Qualified immunity already provides police with broad protection from liability by requiring proof that not only were an individual’s rights violated but whether or not a reasonable officer was aware that their misconduct violated the plaintiff’s rights. Qualified immunity has been described by experienced civil rights litigator and professor of law Alan K. Chen as “one of the most impenetrable barriers to liability for constitutional violations.” According to Professor Chen, “the Court has shaped the doctrine in ways that make it more closely resemble absolute immunity.”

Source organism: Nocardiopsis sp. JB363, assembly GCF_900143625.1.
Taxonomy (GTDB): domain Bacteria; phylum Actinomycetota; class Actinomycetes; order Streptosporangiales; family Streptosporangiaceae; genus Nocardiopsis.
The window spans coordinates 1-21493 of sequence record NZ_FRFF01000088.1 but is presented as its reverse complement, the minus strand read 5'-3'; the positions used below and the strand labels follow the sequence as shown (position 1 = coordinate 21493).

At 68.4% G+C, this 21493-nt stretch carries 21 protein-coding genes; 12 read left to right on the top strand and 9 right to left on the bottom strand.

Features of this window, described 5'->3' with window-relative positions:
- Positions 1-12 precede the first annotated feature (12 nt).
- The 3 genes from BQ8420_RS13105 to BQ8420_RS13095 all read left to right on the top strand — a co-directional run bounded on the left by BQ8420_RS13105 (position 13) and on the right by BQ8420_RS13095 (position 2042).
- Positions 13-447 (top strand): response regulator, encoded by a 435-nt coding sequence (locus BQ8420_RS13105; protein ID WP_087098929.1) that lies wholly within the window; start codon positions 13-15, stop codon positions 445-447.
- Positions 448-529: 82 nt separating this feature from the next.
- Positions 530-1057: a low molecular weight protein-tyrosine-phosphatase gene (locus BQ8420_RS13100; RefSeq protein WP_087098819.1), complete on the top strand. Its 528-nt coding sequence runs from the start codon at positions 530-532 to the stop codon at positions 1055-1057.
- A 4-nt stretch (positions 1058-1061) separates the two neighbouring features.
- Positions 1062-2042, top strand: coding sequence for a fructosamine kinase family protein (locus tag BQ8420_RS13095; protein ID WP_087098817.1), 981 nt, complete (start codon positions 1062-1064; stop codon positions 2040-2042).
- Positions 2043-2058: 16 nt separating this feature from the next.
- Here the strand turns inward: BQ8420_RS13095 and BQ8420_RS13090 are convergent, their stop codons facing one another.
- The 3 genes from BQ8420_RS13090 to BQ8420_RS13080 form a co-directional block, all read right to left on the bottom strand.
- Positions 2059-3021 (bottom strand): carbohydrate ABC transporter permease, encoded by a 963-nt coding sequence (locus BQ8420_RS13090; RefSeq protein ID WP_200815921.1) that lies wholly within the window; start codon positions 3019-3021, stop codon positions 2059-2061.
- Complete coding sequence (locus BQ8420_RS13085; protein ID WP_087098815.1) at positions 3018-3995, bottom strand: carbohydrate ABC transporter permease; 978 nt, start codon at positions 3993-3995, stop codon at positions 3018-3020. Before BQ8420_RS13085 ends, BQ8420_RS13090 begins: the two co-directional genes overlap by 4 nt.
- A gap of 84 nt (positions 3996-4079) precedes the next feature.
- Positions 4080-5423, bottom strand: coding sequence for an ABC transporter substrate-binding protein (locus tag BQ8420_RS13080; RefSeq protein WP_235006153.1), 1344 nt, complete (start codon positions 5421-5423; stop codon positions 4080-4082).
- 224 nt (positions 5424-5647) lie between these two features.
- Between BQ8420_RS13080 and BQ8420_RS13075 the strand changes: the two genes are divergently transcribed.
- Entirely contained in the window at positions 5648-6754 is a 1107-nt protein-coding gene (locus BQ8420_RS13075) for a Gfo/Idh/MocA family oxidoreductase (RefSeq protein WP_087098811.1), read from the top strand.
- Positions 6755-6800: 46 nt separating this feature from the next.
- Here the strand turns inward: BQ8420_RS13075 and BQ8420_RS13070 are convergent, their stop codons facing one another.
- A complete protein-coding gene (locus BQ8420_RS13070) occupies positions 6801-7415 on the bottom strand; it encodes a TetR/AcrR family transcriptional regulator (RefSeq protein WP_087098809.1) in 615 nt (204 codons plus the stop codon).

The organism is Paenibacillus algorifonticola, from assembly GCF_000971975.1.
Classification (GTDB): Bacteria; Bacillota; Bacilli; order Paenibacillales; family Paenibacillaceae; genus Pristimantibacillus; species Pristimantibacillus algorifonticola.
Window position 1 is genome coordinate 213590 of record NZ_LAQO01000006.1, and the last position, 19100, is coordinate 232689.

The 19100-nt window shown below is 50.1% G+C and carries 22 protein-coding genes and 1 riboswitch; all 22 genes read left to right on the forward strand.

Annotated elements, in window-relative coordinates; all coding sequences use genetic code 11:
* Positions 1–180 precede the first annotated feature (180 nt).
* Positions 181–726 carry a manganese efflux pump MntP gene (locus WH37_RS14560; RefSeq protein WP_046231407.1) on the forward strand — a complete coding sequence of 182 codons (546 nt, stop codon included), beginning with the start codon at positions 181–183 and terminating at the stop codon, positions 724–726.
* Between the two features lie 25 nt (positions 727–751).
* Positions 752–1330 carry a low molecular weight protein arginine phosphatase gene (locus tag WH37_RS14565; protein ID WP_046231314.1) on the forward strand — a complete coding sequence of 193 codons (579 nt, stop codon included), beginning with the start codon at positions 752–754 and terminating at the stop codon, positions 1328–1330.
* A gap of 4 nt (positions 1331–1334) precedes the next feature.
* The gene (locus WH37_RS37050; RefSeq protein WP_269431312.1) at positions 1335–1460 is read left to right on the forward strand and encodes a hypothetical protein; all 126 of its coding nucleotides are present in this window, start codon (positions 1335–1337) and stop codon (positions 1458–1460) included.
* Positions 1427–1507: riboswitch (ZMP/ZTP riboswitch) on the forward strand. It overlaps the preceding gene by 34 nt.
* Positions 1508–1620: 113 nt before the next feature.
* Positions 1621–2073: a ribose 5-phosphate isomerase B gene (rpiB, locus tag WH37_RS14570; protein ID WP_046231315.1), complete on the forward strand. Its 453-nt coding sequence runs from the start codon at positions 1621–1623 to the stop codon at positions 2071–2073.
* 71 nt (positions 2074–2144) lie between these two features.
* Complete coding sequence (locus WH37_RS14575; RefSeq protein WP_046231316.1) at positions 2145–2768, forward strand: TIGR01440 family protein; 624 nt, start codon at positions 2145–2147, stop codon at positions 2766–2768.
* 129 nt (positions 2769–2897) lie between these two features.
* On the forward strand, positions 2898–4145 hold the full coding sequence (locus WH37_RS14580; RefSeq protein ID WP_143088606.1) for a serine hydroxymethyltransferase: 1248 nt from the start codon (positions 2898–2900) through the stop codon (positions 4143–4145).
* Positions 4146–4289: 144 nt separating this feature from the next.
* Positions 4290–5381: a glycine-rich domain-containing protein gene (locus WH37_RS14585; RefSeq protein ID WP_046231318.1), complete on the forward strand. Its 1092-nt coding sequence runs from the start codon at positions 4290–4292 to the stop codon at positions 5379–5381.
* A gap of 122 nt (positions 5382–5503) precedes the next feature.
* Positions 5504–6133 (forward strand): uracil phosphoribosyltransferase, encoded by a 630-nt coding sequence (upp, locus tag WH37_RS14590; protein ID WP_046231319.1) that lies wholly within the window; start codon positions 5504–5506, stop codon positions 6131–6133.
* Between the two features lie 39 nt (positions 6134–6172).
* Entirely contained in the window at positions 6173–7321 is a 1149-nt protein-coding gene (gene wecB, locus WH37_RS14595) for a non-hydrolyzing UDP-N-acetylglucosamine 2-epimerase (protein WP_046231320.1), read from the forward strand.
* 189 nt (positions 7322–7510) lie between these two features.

Under the Back the Blue Act, if police can prove that the violation and any injuries or damages inflicted“incurred in the course of, or as a result of, or . . . related to, conduct by the injured party that, more likely than not, constituted a felony or a crime of violence . . . (including any deprivation in the course of arrest or apprehension for, or the investigation, prosecution, or adjudication of, such an offense),” the offending officer would be responsible for out-of-pocket expenses only. The law would also preclude victims from recovering attorneys’ fees.
As the letter explains: